3. Store $$x$$ if $$u < P^*(x)$$, reject otherwise.

This provides $$\{x\}$$ that are sampled from $$P$$.

### Markov Chain Monte Carlo (MCMC) methods

Different to Monte Carlo methods our samples are no longer independent. We draw from $$Q(x; x')$$ rather than $$Q(x)$$.

This works well when $$Q$$ and $$P$$ are very different.

#### Metropolis sampling

1. Sample $$x \sim Q(x; x_t)$$.
2. Calculate $$a = \frac{P^*(x) Q(x_t; x)}{P^*(x_t) Q(x; x_t)}$$.
3. If $$a>1$$, accept, otherwise accept with probability $$a$$.
• Accept means $$x_{t+1} = x$$.
• Reject means $$x_{t+1} = x_t$$.

Asymptotically, $$\{x\}$$ is sampled from $$P$$, but they won’t be independent.

##### Gaussian Q

$$Q(x; x_t) = \mathcal{N}(x_t, \sigma)$$. By symmetry, the $$Q$$s in $$a$$ cancel out.

#### Gibbs sampling

Assume we can sample from $$P^*(x_n | x_{!n})$$, where $$x_{!n}$$ is all elements of the hypothesis apart from $$x_n$$.

We do Metropolis sampling, but while cycling through the variables in the hypothesis.

• $$x_t \sim Q(x_{1, t}; x_{!1, t-1})$$
• $$x_{t+1} \sim Q(x_{2, t+1}; x_{!2, t})$$

### Picking step sizes in Metropolis methods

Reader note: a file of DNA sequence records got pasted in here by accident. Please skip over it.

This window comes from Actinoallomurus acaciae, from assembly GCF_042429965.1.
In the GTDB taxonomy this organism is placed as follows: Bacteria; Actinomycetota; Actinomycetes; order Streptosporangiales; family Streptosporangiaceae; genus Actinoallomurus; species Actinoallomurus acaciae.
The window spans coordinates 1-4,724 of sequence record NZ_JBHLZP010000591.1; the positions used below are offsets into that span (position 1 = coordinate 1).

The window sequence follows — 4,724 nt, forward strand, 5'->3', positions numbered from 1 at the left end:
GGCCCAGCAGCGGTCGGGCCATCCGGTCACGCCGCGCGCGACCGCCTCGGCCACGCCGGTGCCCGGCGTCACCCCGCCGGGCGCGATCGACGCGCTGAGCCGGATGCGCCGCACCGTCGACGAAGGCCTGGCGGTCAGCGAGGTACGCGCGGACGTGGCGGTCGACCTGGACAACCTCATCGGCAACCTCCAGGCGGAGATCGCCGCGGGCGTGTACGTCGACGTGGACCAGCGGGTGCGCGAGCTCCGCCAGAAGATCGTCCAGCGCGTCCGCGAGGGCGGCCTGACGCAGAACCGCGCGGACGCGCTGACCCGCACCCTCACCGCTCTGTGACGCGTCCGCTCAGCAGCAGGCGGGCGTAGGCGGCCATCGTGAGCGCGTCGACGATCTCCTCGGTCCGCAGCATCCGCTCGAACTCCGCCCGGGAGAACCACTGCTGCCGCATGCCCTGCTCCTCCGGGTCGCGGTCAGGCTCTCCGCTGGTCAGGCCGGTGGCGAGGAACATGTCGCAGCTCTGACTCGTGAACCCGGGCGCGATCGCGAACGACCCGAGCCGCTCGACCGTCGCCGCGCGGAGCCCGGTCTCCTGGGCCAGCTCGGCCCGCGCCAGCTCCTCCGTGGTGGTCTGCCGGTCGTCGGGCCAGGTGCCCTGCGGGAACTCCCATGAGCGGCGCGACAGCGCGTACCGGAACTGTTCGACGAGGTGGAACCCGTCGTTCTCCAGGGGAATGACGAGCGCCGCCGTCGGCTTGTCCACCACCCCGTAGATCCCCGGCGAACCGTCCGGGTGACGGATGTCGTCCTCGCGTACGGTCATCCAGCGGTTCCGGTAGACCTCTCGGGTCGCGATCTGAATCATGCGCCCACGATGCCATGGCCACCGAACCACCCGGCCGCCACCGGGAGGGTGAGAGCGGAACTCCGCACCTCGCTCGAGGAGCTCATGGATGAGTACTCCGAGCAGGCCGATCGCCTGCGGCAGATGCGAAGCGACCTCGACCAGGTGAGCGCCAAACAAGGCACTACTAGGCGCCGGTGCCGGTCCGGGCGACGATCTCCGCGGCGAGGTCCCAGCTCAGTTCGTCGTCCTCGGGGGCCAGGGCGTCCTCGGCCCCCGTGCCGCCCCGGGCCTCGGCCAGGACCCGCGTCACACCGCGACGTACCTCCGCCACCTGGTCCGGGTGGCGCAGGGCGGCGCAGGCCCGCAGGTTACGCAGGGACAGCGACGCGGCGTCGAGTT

$\epsilon = l$

• We have $$k$$ dimensions, of which $$\gamma$$ have small acceptable width $$l$$, and $$k - \gamma$$ have large acceptable width $$L$$.
• How do we define the step size $$\epsilon$$ when exploring the space?
• We want a large step size: It takes $$T = \frac{L}{\epsilon}^2$$ steps to explore the space, so we want to maximise $$\epsilon$$.
• We want a small step size: Acceptance rate is $$(\frac{l}{\epsilon})^\gamma$$, so if $$\epsilon \gg l$$ then the acceptance rate falls to zero.
• Thus, the middle ground is $$\epsilon = l$$ with an acceptance rate of 50%.

### Hamiltonian Monte Carlo

Uses momentum when selecting $$Q(x' ; x)$$

### Slice sampling

• Evaluate $$P^*(x) = y$$.
• Sample uniformly from $$z \sim [0, y]$$.
• “Step out” from $$y$$ in steps of size $$w$$ until $$P^*(y + i w) < z$$.
• Start with a random offset drawn from $$[-w/2, w/2]$$.
• Do this in both directions, yielding $$y_l, y_r$$.
• Sample uniformly from $$y' \sim [y_l, y_r]$$.
• If $$P^*(y') > z$$, accept.
• If $$P^*(y') < z$$, sample again from $$[y_l, y_r]$$.
• But this time don’t include samples “beyond” $$y'$$ wrt. the starting point $$y$$.

#### Sensitivity of w

Insensitive: If it’s too small, we have more stepout steps, which is linear. If it’s too big, we have more rejection steps, but also trim down the sampling space $$[y_l, y_r]$$.

### Exact sampling

Sampling method where you can be certain you get a random sample.

• We want a sample at $$t=0$$.